Cryptozoology, BioForteana, Zoological Oddities, Unusual Natural History

BioFortean Review, (May 2011, No. 27)

A Photoreactive Spider

Jeff Scism

I had gotten my first digital SLR in February 2009, and I had purchased the adapter to attach my older Canon FD lenses and my 30 year-old bellows for Macro work. I was just putting it together for the first time when I noted  this almost invisible tiny spider hanging from the light fixture. It was about the size of the head of a map-pin. So I said, "Let's see how much magnification I can get?" Using the Canon 80-300 zoom on the bellows, I started shooting shots. The spider didn't like the strobe so it scampered back up to the light fixture. That is where one shot was taken which is a good indication of the scale.

The spider once again dropped on its web, and was about a foot below the  fixture (which had a single compact fluorescent bulb) and I started taking strobe photos. After the third or fourth shot I noticed that between shots the spider was looking greener. I kept shooting but the web was swinging and only a few shots had good focus. I stopped to review the shots in camera and noted that the spider had an aura. So I turned off the strobe and  shot the last shot using only the compact fluorescent. It was luminescent. I have one other shot that shows the spider with a bright green glow against a purple background.

The spider was gone the next day, and just two days ago the mobile home it was in was towed from San Bernardino, California, to Mexico. (It had been condemned).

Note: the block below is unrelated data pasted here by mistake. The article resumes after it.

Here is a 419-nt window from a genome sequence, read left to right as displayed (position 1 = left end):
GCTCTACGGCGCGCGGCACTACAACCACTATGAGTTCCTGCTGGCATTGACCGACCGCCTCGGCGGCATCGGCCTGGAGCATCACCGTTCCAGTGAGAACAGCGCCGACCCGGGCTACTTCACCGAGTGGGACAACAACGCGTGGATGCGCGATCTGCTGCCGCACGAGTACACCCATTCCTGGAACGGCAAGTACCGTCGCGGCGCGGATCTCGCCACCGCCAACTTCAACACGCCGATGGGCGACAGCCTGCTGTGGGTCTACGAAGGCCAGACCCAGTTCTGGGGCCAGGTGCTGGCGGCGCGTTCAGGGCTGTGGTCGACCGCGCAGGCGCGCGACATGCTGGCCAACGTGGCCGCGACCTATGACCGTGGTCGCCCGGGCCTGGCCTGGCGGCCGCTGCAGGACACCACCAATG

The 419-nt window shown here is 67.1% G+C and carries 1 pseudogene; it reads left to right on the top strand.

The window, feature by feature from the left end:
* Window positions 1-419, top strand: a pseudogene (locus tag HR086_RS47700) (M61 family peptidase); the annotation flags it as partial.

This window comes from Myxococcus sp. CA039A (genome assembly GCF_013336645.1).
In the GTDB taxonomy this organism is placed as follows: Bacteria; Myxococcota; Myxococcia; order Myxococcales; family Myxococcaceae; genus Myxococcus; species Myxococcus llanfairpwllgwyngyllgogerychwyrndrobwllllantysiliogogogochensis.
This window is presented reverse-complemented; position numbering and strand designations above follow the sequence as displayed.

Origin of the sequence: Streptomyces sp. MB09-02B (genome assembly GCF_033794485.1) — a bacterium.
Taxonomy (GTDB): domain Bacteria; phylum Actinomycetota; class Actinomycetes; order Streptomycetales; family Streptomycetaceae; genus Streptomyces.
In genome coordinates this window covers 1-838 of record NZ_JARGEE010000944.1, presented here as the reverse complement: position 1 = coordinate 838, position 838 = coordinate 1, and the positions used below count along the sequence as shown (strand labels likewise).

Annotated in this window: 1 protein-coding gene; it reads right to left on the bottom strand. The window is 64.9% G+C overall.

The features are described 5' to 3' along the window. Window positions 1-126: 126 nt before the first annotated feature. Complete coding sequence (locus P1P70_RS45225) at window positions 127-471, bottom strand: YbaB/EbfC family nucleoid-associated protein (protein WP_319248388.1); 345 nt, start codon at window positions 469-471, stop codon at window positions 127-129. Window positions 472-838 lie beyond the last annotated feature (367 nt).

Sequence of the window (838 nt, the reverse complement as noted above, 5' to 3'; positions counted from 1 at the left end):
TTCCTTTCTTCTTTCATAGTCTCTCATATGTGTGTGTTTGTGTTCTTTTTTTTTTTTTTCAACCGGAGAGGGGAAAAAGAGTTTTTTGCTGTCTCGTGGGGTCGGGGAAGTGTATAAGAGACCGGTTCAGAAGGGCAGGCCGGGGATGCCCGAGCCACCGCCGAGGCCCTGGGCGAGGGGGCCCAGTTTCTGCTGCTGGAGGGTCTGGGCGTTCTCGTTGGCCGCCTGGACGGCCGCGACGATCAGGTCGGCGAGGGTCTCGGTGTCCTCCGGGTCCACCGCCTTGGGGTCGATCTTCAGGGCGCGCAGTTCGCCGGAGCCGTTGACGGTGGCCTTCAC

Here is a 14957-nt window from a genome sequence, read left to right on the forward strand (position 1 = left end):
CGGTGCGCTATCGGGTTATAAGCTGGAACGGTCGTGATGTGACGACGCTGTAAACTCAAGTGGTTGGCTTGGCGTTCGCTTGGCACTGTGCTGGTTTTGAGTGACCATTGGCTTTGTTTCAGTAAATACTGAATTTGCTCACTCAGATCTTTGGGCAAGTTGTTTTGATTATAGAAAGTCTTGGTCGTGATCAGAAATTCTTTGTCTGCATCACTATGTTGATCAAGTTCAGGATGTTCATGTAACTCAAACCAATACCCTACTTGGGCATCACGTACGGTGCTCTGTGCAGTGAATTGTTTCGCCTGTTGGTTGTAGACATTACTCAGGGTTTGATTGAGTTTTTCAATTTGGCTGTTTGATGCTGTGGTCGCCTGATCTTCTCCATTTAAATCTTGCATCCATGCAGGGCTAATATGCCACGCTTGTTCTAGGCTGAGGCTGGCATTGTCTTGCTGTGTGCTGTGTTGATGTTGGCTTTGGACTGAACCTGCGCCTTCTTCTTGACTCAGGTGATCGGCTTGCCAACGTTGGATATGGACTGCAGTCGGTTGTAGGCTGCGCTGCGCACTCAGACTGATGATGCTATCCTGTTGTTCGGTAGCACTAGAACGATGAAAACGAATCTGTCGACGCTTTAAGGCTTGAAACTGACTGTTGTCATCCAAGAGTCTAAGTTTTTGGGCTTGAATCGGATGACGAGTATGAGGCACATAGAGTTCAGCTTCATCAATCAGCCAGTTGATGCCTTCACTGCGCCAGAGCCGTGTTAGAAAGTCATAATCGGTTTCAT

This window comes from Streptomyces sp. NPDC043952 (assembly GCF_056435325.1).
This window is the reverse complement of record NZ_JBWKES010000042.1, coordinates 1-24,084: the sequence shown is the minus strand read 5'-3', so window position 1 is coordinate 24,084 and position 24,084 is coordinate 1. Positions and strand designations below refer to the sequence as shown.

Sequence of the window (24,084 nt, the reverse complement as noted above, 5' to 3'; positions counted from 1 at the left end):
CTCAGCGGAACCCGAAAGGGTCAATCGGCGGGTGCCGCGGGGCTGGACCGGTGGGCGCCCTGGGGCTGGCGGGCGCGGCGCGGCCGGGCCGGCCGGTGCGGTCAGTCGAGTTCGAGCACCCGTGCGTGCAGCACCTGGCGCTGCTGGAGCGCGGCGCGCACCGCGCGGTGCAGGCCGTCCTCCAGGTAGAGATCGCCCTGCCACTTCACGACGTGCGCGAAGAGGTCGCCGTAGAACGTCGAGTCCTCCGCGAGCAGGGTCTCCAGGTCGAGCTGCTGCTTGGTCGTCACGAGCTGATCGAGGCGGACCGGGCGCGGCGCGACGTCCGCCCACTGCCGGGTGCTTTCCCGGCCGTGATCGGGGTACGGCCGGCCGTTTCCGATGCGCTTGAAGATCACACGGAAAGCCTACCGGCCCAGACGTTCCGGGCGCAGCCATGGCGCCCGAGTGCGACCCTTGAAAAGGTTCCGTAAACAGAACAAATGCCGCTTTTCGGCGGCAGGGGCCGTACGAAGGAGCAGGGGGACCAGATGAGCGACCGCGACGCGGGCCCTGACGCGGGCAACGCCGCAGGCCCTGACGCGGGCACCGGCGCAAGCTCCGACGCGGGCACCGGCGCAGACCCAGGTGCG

Notice this is a reactive luminescence. It doesn't seem to be a result of active illumination, but a lingering effect after several sudden bright exposures. (Like iridium? H3?) Sort of like glow-in-the-dark paint.

The room was dark except for that single light tube, with no back light. Also two legs had a lot less glow, as they were behind the body in most of the strobe shots.

The spider, with screw for scale. (© Jeff Scism)

The spider, with a luminous glow. (© Jeff Scism)

[Editor's Note: While this is not directly related to cryptozoological stories of glowing spiders, it is a fascinating phenomenon that is worth further investigation. I am not aware of similar reports, but how many people are strobing spiderlings? It appears to be a member of the Agelenidae, but without further experimentation, I wouldn't dismiss the possibility that this phenomenon might be found in spiderlings from other groups.]

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